Patrick T. Fallon/Reuters
No one knows for certain what President-elect Donald Trump will do to keep his pledge to deport millions of unauthorized immigrants when he takes office.
There is, however, a general consensus that removals will rise sharply under his administration. Some states and local governments have made it clear that they won’t wait and see. Whether or not they can stop him, they’re preparing for a showdown.
One battleground will be immigration courts.
In California, where one in four residents was born outside the US and 27 percent of those immigrants are undocumented, Democratic officials introduced several initiatives that could vastly expand immigrants’ access to lawyers. Unlike in criminal courts, immigrants often face judges alone and there is no guarantee of representation, even when people are facing deportation.
Some cities want to change that.
“This is the first salvo, if you will, in the fight against Trump,” says San Francisco Supervisor David Campos.
He and the city’s public defender proposed a bill to allocate $5 million between the public defender’s office and community-based organizations in order to represent the city’s 44,000 undocumented people in courts.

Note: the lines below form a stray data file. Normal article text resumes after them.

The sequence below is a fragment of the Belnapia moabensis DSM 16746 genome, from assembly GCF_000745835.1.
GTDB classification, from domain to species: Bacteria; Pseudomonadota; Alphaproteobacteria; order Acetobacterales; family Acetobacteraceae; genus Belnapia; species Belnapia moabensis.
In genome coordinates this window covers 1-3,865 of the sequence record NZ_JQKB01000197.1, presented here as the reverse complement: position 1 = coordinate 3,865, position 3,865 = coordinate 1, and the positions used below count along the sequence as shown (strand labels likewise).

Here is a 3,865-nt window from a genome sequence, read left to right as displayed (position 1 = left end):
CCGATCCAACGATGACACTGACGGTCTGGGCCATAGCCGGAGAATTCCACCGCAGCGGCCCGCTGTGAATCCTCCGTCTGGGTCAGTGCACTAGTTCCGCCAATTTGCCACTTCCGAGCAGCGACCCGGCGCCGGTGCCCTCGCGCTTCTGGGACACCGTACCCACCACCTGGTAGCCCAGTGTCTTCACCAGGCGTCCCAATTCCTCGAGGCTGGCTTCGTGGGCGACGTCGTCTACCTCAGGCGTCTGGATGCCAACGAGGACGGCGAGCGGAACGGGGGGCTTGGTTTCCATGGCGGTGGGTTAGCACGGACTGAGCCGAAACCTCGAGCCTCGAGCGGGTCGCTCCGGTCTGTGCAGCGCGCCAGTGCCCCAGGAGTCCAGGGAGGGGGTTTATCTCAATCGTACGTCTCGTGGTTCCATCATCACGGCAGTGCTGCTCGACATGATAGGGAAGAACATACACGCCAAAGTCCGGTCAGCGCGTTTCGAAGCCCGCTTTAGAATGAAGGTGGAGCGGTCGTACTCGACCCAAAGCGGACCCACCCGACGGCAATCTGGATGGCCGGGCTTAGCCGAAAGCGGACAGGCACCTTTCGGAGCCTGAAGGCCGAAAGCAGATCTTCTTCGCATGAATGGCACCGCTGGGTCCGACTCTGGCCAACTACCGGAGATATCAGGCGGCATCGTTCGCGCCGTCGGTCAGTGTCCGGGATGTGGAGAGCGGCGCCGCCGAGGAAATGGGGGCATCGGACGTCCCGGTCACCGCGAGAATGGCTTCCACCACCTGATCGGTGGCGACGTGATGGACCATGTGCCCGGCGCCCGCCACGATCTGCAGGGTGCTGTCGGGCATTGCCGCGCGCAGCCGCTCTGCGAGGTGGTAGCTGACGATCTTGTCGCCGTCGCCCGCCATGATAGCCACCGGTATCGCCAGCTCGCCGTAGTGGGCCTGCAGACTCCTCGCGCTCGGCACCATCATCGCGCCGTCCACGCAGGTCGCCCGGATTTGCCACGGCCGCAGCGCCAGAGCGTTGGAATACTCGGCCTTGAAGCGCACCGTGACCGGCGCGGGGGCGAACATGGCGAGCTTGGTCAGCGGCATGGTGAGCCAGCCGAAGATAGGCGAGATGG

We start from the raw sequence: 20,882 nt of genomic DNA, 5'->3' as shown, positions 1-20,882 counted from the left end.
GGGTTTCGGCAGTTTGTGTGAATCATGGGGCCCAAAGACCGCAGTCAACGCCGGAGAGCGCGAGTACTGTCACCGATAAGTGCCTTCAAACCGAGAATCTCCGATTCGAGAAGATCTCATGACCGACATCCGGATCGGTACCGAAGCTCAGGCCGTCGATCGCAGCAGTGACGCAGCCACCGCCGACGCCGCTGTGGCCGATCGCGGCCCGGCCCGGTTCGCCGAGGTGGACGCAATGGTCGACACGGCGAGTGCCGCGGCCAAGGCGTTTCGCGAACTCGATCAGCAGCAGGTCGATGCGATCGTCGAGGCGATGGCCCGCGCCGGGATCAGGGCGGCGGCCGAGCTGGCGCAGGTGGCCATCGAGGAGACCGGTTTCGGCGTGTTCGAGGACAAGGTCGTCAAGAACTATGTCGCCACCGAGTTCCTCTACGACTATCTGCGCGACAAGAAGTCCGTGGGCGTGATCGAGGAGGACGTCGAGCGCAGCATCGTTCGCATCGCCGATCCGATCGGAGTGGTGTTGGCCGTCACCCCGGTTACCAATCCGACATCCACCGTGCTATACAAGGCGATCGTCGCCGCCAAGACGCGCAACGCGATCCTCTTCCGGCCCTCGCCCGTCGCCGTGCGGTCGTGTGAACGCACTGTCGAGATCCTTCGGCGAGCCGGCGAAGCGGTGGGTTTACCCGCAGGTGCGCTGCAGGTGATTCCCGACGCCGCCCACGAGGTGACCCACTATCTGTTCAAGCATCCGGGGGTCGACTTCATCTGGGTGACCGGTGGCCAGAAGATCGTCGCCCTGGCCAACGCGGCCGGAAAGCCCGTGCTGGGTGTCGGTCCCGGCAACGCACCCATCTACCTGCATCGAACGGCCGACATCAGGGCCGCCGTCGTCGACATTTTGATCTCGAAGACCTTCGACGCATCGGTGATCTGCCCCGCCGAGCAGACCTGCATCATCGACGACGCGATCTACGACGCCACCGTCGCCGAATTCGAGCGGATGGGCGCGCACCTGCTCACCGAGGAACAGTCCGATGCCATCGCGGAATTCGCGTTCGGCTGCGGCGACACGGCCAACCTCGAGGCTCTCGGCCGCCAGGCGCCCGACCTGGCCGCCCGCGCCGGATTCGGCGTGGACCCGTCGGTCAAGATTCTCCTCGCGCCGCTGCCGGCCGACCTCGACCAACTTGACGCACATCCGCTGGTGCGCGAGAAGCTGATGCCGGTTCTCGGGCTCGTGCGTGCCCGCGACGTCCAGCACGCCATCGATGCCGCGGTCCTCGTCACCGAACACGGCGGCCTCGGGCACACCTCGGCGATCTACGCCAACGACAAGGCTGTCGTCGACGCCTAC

His proposal closely mirrors the New York Immigrant Family Unit Program, which was created in 2013. Deportations rose sharply during the Obama administration. So far, that program has reduced the numbers of people being deported by New York courts.
Resources allocated from the San Francisco mayor’s budget to nonprofits have already been put to use, about half of the budgeted amount, Campos says. Funds for the public defender’s office must still be approved by the city’s Board of Supervisors.
“I think that there’s some reluctance [among legislators] to become too much of a lightning rod,” says Campos. “But, there’s a general sense that we need to do something.”
Campos, who is in his final term and will be replaced by his chief of staff, Hillary Ronen, on January 9, believes that the bill “might undergo modifications, but, it will go through.”
Patrick T. Fallon/Reuters